As the Republicans’ debt ceiling hostage standoff began in earnest earlier this year, The New York Times published a tweet that read, “Increasing the U.S. debt ceiling has increasingly been used as a political tool by both parties, leading to intense showdowns in 2011, 2013 and, now, 2023.”
This was, of course, profoundly wrong, as the Times soon after acknowledged. But it reflected an unfortunate tendency across much of the media to see events through a “both sides” lens: To accurately hold Republicans accountable for their own misconduct might give the appearance of “bias,” the argument goes, so reality has to be tweaked in order to blame Democrats, too, whether that reflects reality or not.
It’s a common point of concern among media critics, but we’re occasionally reminded that news organizations aren’t the only ones capable of making the mistake.
Take Sen. Kyrsten Sinema, for example.
The Arizona independent has been eagerly taking a “both sides” approach to nearly everything lately. Asked, for example, about whether she has considered becoming a Republican, the former Democrat replied, “You don’t go from one broken party to another.”
Asked about election denialism — an unhealthy scourge limited to the contemporary GOP — Sinema also argued, reality be damned, that “unfortunately, what’s happening in our public discourse is members of both political parties are twisting stories to create their own narratives.”
And when Margaret Brennan, host of CBS News’ “Face the Nation,” asked Sinema about the debt ceiling, the Arizonan stuck to the same tiresome framing.
Sinema addressed the lack of willingness in Congress to negotiate across the aisle again when asked about the standoff over the debt ceiling. “Both parties are talking without listening to each other,” Sinema said. “We’re in a situation where one party is saying they will not negotiate at all with the other party. I think that’s a very dangerous place to be because one, it’s not realistic. And two, that is just not going to happen.”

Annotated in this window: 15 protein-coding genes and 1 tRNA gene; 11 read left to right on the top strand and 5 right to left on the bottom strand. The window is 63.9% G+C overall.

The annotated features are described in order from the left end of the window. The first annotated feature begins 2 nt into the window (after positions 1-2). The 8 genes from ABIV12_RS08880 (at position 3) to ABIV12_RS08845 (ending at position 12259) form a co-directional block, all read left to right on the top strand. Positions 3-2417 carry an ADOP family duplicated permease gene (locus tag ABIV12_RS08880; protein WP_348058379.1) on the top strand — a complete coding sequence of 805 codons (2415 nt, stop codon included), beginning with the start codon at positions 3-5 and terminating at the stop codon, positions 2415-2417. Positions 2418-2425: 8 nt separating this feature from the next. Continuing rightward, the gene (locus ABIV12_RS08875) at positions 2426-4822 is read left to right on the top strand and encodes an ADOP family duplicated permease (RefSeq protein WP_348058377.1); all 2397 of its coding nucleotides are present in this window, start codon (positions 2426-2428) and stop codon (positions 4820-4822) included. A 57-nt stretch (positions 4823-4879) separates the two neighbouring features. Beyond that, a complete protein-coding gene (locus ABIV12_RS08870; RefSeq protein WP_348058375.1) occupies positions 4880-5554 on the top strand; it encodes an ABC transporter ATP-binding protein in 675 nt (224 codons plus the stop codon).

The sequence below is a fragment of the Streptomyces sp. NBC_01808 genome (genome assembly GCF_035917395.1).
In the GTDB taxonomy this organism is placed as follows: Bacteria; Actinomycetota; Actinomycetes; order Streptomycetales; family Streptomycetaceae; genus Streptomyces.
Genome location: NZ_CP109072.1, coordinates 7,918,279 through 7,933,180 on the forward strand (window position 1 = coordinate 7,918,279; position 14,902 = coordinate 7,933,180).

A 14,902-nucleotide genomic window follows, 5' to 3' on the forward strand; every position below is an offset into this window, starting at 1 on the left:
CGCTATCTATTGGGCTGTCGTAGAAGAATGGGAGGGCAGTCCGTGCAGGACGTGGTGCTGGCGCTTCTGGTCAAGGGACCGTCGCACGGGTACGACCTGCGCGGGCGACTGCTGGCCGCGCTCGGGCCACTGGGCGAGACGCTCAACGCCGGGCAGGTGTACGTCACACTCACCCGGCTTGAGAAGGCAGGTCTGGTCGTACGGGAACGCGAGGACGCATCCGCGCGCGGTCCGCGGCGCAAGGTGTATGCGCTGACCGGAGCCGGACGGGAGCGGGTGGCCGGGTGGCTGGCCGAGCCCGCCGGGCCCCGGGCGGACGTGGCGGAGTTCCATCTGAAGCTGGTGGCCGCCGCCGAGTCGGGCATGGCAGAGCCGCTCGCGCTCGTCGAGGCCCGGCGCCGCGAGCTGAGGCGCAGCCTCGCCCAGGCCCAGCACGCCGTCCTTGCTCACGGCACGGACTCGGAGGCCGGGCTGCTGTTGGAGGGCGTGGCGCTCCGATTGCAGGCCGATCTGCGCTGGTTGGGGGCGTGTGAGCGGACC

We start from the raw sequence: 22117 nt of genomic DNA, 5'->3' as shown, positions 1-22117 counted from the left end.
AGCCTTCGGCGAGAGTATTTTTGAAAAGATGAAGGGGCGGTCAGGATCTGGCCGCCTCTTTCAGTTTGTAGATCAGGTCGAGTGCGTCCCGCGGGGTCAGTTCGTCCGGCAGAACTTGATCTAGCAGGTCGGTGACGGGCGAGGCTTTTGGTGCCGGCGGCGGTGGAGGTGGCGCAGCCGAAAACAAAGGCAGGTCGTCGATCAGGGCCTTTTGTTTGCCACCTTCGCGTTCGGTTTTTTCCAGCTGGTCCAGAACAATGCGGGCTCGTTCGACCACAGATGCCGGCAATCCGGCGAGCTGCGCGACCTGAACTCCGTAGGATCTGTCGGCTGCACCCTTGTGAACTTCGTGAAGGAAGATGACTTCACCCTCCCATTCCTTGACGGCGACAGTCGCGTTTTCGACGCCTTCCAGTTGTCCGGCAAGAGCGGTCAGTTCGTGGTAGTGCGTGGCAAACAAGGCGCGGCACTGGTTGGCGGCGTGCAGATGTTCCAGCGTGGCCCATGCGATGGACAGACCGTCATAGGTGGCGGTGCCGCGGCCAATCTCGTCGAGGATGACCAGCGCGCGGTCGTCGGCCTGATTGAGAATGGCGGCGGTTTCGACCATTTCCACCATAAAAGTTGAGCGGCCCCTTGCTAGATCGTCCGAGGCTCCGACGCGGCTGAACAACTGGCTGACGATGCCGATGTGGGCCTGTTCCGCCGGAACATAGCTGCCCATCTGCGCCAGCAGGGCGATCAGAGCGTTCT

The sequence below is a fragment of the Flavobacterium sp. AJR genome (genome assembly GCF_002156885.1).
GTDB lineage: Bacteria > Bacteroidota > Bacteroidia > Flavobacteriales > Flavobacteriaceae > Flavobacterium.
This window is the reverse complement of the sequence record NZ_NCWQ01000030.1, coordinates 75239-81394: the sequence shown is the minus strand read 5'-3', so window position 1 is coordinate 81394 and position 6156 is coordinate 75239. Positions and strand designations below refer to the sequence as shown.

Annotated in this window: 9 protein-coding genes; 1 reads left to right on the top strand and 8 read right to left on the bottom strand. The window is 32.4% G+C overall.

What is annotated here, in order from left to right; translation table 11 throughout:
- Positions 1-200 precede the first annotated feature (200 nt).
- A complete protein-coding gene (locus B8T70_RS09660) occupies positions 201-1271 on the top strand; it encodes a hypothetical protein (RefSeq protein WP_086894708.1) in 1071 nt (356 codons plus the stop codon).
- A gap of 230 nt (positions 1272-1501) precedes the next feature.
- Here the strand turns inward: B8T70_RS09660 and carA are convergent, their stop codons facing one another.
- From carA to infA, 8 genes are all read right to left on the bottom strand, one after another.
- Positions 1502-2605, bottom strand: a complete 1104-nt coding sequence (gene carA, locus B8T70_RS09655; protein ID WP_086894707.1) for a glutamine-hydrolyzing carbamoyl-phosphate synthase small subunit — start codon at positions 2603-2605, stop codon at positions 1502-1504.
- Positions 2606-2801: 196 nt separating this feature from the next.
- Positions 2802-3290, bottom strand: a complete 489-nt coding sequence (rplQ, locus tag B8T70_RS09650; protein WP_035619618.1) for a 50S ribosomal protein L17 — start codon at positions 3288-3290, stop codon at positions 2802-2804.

Note, the senator didn’t appear eager to criticize Republicans for their hostage crisis or their willingness to threaten Americans with deliberate harm. Rather, she implicitly slammed President Joe Biden and her Democratic colleagues for their reluctance to negotiate with those threatening Americans with deliberate harm — apparently indifferent to the sensible rationale behind their position.
Sinema also badly misstated the basic details: Democratic leaders have never said “they will not negotiate at all with the other party.” We know that’s false, because Biden and his party have already struck an impressive number of bipartisan deals with Republicans over the past couple of years. The president has also repeatedly opened the door to budget talks with his political opponents.
What Democrats have actually said is that they won’t negotiate with the GOP over the debt ceiling — a position that makes a lot of sense.
But apparently not to Sinema.
When news organizations get lazy about “both sides” thinking, it’s generally part of an effort to overcompensate in response to conservatives’ complaints. For Arizona’s senior senator, the motivations are entirely different: Sinema is an independent who’s hoping to connect with voters who don’t like either party. That’s an understandable political tactic, given the fact that both parties suffer from weak favorability ratings.
But the problem with Sinema’s strategy isn’t that it’s incoherent, it’s that she’s pitching claims that fall apart under scrutiny. The idea that “both political parties” deserve criticism about election denialism is absurd. The idea that “both parties” are to blame for the Republicans’ debt ceiling crisis is even more ridiculous.
I don’t care if the senator, looking ahead to a likely re-election campaign next year, is eyeing a triangulation strategy. I care about whether those tactics are rooted in facts. Sinema’s claims are not.